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Disasters are getting bigger,and the damages to cities and human settlement worse than in any other period in human history. The world population is now dominantly living in cities and metropolitan regions in high-risk coastal areas creating both the cause and consequence of this growing menace to all human life and property. As we build our sites, we are creeping on to landscapes that are increasingly hazardous because of their proximity to rivers, the sea and mountain areas that were un-buildable only half a century ago. Modern technology has made it possible to build in locations that were off-limits in past centuries because the terrain was too densely covered with vegetation and animal life, the slopes were too high, or the river current and sea tides too dangerous. But we have found ways to overcome these difficulties in order to accommodate larger populations in sprawling settlements. Nature has not changed, we have. Now we have to learn to live with the consequence of our settlement choices.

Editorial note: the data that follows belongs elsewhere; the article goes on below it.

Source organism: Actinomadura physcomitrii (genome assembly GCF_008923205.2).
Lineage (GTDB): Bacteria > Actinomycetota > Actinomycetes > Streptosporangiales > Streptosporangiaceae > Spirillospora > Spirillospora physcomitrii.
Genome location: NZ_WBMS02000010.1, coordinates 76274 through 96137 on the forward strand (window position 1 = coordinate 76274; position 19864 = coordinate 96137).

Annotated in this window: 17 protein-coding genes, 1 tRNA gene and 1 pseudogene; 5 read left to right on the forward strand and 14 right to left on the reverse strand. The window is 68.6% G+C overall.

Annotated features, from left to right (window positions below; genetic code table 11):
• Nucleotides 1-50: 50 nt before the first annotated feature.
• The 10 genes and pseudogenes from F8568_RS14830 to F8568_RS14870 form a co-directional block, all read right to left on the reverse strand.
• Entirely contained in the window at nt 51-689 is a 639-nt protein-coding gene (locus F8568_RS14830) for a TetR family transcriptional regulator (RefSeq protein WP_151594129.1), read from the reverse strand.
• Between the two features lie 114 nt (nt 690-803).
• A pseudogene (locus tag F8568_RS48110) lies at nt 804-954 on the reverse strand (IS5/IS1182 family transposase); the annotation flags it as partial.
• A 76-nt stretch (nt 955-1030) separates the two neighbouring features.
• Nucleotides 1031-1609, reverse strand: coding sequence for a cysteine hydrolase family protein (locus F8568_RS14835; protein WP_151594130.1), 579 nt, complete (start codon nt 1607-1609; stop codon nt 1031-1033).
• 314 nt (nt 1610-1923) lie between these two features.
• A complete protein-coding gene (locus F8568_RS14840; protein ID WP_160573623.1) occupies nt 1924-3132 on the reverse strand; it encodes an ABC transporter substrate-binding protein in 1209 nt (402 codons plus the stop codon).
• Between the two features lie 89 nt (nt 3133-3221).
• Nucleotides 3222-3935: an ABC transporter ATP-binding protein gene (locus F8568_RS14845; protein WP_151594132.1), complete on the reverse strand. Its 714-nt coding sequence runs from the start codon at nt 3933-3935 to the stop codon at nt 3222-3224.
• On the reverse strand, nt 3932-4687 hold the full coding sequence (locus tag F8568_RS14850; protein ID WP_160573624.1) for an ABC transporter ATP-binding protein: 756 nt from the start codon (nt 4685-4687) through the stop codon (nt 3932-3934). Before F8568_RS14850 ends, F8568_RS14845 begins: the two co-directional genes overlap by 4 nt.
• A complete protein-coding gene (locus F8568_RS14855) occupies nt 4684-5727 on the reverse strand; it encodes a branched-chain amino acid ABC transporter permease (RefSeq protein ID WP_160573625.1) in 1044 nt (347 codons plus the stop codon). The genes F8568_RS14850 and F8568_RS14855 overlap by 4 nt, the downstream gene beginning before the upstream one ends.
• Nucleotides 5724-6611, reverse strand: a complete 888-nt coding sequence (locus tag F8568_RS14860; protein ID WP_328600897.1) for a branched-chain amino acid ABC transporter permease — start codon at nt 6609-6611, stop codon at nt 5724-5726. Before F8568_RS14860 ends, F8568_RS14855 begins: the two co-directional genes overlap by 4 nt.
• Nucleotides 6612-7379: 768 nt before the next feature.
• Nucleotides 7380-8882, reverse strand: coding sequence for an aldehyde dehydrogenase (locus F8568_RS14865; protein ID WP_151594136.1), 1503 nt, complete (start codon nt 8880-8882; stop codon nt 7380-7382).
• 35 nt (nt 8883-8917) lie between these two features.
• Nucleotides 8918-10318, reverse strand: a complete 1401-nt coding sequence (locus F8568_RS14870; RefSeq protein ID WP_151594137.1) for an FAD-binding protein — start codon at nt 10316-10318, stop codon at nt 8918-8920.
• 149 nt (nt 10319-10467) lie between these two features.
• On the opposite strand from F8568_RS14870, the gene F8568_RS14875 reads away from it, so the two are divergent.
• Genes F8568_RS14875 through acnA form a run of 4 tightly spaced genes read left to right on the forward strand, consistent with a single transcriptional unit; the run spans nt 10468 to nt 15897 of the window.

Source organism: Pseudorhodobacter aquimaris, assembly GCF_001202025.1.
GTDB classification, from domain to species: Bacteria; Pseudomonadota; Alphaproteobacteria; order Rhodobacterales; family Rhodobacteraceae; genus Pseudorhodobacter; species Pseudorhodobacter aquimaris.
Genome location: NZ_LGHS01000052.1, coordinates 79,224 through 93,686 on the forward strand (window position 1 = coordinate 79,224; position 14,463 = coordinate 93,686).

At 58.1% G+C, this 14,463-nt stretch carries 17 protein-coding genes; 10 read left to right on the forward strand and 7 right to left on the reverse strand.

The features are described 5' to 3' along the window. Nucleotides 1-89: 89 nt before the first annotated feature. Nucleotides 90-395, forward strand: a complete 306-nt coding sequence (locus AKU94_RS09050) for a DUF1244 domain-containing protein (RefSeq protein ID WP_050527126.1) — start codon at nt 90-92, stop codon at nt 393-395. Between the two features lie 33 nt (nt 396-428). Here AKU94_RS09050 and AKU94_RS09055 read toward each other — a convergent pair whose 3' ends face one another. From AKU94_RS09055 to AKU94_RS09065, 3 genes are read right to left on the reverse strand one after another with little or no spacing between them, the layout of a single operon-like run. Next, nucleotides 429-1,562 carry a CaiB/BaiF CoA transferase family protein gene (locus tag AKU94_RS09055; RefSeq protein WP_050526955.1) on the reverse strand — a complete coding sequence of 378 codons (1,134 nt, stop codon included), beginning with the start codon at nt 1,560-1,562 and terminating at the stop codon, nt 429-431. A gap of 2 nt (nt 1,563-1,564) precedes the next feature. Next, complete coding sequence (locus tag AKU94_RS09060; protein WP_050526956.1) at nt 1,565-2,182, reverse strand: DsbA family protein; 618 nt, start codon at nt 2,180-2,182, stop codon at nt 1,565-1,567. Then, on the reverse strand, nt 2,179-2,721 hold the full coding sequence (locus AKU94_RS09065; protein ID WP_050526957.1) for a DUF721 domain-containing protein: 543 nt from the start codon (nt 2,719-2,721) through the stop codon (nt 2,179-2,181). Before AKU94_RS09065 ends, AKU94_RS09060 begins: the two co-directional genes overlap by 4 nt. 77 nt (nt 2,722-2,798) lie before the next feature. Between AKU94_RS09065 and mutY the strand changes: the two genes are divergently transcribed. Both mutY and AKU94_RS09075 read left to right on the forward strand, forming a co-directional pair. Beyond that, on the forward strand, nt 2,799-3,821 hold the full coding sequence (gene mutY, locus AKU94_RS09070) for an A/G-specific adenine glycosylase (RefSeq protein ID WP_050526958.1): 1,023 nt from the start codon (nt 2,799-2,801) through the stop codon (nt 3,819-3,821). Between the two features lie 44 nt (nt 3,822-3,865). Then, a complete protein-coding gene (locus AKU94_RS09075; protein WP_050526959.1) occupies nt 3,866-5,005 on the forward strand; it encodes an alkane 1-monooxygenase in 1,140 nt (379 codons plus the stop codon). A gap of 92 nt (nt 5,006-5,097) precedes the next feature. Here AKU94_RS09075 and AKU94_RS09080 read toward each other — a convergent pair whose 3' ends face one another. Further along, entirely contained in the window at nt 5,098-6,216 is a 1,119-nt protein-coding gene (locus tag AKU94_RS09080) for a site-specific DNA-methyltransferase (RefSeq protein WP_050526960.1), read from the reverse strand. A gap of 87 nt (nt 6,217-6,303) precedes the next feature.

In a new book Managing Urban Disaster Recovery: Policy, Planning, Concepts and Cases (Crisis Response Press, 2012) . My colleagues and I put forward a comprehensive analysis of how to deal with post-disaster social, economic, physical and emotional issues. The book is not a recipe but a well developed multi-national and multidisciplinary presentation on how to deal with urban post-disaster situations no matter where they occur in the world. In putting the book together, we learned a great deal from one another and distilled this information into manageable pieces for teachers, trainers and practitioners. In essence, the book aims to be the post-disaster reference and manual

You can download the book at ftp.payloadz.com Blakely Managing Urban Disaster Recovery